CQ-Roll Call and Rothenberg Political Report rate the race as leaning Dem, but RealClearPolitics, Cook Political Report and Sabato’s Crystal Ball are calling the race a toss-up.

UCSD political scientist Kousser said the Senate race is a “microcosm of the national scene – a liberal Democrat very much tied to President Obama” coupled with a case of the “Republicans nominating someone on the right end of the political spectrum.”

“If it had been Tom Campbell who won the primary, he would have had a chance in this environment,” Kousser said. “But we haven’t seen a pro-lifer win a top of the ticket race here in California for two decades. Carly Fiorina still has a shot, but if she wins this race, that’s going to be the signal that the House and Senate are really turning over.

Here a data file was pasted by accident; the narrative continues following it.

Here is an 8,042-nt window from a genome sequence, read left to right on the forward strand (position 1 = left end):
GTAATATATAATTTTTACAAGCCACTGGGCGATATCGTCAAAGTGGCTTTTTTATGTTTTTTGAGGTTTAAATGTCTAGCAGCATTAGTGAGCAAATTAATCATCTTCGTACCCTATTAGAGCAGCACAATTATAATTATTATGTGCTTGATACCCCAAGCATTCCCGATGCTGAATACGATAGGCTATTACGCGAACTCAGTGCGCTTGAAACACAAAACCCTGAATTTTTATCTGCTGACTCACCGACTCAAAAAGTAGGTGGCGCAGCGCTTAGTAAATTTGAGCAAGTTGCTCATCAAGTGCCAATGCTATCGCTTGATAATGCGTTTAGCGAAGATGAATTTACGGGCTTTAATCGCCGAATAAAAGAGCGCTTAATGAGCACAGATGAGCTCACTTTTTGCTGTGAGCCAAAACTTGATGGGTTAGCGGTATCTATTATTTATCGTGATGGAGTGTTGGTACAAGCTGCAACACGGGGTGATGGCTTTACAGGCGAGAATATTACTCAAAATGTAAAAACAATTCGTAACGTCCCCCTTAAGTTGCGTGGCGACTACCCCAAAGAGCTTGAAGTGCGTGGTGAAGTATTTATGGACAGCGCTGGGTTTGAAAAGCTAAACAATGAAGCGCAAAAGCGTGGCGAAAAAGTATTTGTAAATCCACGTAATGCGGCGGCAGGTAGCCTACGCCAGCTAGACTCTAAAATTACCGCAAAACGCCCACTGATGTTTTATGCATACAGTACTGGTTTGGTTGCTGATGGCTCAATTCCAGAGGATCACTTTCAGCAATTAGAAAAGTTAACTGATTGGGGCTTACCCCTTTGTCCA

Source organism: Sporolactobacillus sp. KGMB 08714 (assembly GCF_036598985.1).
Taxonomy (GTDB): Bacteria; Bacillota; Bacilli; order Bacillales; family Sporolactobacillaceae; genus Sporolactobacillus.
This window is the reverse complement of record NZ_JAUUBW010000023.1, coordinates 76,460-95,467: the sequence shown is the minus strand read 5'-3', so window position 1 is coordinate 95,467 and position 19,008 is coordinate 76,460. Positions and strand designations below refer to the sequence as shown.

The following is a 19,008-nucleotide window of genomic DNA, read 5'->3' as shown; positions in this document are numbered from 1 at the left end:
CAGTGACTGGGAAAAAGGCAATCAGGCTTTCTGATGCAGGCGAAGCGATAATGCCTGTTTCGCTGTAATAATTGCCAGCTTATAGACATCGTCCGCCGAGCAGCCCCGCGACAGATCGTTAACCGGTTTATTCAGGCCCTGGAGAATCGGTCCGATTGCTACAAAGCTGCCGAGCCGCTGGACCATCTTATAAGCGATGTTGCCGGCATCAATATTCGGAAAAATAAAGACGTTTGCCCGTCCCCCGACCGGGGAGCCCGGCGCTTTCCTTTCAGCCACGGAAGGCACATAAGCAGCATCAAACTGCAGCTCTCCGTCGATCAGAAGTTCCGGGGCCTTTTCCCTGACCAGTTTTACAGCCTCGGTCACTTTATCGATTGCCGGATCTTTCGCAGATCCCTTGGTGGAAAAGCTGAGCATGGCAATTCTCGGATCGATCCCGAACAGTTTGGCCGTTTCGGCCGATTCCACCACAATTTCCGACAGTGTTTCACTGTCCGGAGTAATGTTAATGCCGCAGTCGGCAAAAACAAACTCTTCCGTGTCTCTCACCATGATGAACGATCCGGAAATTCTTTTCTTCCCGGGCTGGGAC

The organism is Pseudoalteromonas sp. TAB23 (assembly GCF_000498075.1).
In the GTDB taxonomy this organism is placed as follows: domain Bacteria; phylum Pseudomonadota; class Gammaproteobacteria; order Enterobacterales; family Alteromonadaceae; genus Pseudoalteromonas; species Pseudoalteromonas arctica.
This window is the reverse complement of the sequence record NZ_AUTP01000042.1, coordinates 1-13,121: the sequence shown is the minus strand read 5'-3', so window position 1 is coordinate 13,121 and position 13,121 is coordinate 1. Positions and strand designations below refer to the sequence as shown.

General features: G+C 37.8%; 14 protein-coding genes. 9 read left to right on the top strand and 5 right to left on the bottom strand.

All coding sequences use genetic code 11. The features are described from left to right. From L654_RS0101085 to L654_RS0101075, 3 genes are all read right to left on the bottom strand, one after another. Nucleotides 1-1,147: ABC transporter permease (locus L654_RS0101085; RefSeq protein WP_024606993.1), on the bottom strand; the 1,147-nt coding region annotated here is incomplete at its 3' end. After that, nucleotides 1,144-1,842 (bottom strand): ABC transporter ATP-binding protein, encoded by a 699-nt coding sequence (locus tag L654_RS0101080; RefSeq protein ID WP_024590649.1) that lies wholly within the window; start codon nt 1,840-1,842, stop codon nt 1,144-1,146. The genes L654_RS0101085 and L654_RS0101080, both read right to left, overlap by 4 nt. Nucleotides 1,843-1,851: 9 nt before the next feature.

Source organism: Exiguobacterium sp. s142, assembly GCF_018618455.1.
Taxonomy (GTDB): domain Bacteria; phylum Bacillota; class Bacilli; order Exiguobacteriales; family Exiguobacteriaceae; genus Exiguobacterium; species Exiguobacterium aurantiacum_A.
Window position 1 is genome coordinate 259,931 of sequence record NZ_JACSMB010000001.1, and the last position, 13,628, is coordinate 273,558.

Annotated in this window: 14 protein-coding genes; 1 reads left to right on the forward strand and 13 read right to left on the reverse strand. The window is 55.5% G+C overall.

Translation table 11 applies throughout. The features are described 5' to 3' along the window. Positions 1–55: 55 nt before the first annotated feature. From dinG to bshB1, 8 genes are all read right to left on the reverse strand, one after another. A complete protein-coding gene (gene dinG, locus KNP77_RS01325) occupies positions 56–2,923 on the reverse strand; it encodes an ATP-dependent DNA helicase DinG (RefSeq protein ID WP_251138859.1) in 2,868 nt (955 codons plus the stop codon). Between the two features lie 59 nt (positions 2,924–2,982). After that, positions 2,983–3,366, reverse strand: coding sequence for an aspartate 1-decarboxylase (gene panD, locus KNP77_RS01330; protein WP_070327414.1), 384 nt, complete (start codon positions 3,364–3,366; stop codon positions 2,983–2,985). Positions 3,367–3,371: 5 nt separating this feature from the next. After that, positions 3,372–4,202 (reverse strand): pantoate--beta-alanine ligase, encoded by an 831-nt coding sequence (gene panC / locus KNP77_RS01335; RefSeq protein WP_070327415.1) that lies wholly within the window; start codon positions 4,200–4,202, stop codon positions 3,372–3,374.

Washington-based political reporter Mackenzie Weinger is the former Editor-in-Chief of The Daily Nexus at UC Santa Barbara.

God, Man & Jerry Brown’s Ignatian Indifference

Tuesday, February 16th, 2010

Our friend Dan Balz did a nice job after he scored a sit-down interview with Jerry Brown, in advance of Crusty’s formal annunciation that he’s running for governor. We were especially intrigued when we read this:

If she wins the GOP nomination, Whitman will have a sizable financial advantage over Brown. She has already put $39 million of her money into the race and could spend $150 million or more by the election in November. Brown can’t compete with that kind of money, but he said of Whitman, “Her money is not kryptonite.”